The world, and have at length fo fadly found?
So found, is worfe than loft: with mutual words
Thou answer'ft not, no voice thy tongue
affords:
But fighs are deeply drawn from out thy breast; .
And speech deny'd by lowing is exprefs'd.
Unknowing, I prepar'd thy bridal bed;
With empty hopes of happy iffue fed.
But now the husband of a herd must be
Thy mate, and bellowing fons thy progeny.
Oh, were I mortal, death might bring relief!
But now my God-head but extends my grief;
Prolongs my woes, of which no end I fee,
And makes me curfe my immortality.
More had he faid, but, fearful of her stay,
The ftarry guardian drove his charge away
To fome fresh pasture; on a hilly height
He fate himself, and kept her ftill in fight.

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Now Jove no longer could her fufferings bear:

But call'd in hafte his airy meffenger,

The fon of Maïa, with fevere decree

To kill the keeper, and to fet her free.
With all his harnofs foon the God was sped;
His flying hat was faften'd on his head;
Wings on his heels were hung, and in his hand
He holds the virtue of the fnaky wand.
The liquid air his moving pinions wound,
And, in the moment, fhoot him on the ground.
Before he came in fight, the crafty God
His wings difmifs'd, but ftill retain'd his rod :
That fleep-procuring wand wife Hermes took,
But made it seem to fight a fhepherd's hook.
With this he did a herd of goats control;
Which by the way he met, and flily stole.
Clad like a country fwain, he pip'd, and fung;
And playing drove his jolly troop along.

With pleasure Argus the musician heeds;
But wonders much at thofe new vocal reeds.
And whofo'er thou art, my friend, faid he,
Up hither drive thy goats, and play by me:
This hill has brouze for them, and fhade for thee.
The God, who was with eafe induc'd to climb,
Began difcourfe to pafs away the time;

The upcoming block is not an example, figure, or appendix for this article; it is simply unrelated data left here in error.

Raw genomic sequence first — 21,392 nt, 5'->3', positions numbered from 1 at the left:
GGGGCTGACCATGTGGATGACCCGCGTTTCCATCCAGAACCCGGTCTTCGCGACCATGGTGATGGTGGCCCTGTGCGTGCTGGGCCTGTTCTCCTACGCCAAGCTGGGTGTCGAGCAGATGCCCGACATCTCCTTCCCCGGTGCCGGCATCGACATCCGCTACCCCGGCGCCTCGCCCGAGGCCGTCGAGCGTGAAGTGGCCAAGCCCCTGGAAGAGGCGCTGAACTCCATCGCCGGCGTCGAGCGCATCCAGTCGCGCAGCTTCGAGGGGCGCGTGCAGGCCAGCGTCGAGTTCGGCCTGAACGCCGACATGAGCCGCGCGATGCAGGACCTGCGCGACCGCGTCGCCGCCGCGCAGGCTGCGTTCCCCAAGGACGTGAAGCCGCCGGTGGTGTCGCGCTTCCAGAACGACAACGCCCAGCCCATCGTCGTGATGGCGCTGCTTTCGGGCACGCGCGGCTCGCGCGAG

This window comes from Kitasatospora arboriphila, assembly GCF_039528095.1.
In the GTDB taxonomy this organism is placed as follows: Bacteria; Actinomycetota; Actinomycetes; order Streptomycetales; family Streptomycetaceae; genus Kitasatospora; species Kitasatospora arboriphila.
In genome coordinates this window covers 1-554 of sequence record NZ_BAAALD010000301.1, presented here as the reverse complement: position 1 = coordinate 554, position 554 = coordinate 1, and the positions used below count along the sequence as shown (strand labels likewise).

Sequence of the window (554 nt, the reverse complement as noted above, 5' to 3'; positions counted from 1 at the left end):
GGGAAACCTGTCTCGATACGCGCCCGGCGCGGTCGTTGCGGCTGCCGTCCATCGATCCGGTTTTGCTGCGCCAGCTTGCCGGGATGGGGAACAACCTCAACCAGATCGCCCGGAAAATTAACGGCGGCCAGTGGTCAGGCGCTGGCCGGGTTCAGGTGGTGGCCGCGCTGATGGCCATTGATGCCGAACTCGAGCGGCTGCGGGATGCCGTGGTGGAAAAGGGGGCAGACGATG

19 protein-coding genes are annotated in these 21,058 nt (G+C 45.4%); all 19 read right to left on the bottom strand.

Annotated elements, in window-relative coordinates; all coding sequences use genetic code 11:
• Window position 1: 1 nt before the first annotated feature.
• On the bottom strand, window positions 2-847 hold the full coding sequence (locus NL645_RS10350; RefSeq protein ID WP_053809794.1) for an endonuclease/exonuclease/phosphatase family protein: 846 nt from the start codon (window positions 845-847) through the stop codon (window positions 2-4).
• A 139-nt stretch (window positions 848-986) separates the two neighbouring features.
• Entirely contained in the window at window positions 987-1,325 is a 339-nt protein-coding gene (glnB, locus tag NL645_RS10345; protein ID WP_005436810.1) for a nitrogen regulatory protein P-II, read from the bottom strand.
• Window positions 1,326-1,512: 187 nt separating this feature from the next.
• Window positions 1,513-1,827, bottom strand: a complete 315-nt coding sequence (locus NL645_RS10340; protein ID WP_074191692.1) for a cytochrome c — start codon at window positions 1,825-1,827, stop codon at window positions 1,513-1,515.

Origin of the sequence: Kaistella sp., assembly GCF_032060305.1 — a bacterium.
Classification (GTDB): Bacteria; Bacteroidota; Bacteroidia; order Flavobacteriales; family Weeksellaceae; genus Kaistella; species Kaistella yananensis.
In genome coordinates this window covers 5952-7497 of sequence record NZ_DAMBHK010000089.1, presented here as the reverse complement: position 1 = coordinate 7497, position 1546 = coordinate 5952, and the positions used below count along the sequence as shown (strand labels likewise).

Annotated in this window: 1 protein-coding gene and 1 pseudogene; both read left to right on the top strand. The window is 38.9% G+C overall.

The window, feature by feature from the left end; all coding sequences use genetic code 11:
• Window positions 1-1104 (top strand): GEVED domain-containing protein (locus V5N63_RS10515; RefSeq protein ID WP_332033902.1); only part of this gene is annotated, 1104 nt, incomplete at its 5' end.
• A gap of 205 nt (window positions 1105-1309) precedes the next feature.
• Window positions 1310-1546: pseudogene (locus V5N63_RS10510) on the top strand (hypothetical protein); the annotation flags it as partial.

And ftill betwixt his tuneful pipe he plies:

And watch'd his hour, to clofe the keeper's eyes.

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With much ado, he partly kept awake;

Not fuffering all his eyes repofe to take :
And afk'd the ftranger, who did reeds invent,
And whence began fo rare an instrument.

The TRANSFORMATION of SYRINX into REED S.

Then Hermes thus; a nymph of late there was,
Whose heavenly form her fellows did surpass.
The pride and joy of fair Arcadia's plains;
Belov'd by Deities, ador'd by fwains :
Syrinx her name, by Sylvans oft pursued,
As oft fhe did the luftful Gods delude:
The rural and the wood-land powers difdain'd;
With Cynthia hunted, and her rites maintain'd;
Like Phoebe clad, ev'n Phoebe's felf fhe feems,
So tall, so straight, fuch well-proportion'd limbs :
The niceft eye did no distinction know,

But that the Goddess bore a golden bow:
Diftinguish'd thus, the fight fhe cheated too.
Defcending from Lycæus, Pan admires

The matchless nymph, and burns with new defires.
A crown of pine upon his head he wore ;
And thus began her pity to implore.

But, ere he thus began, she took her flight
So fwift, fhe was already out of fight.
Nor ftay'd to hear the courtship of the God;
But bent her courfe to Ladon's gentle flood:
There by the river ftcpt, and tir'd before,
Relief from water-nymphs her prayers implore.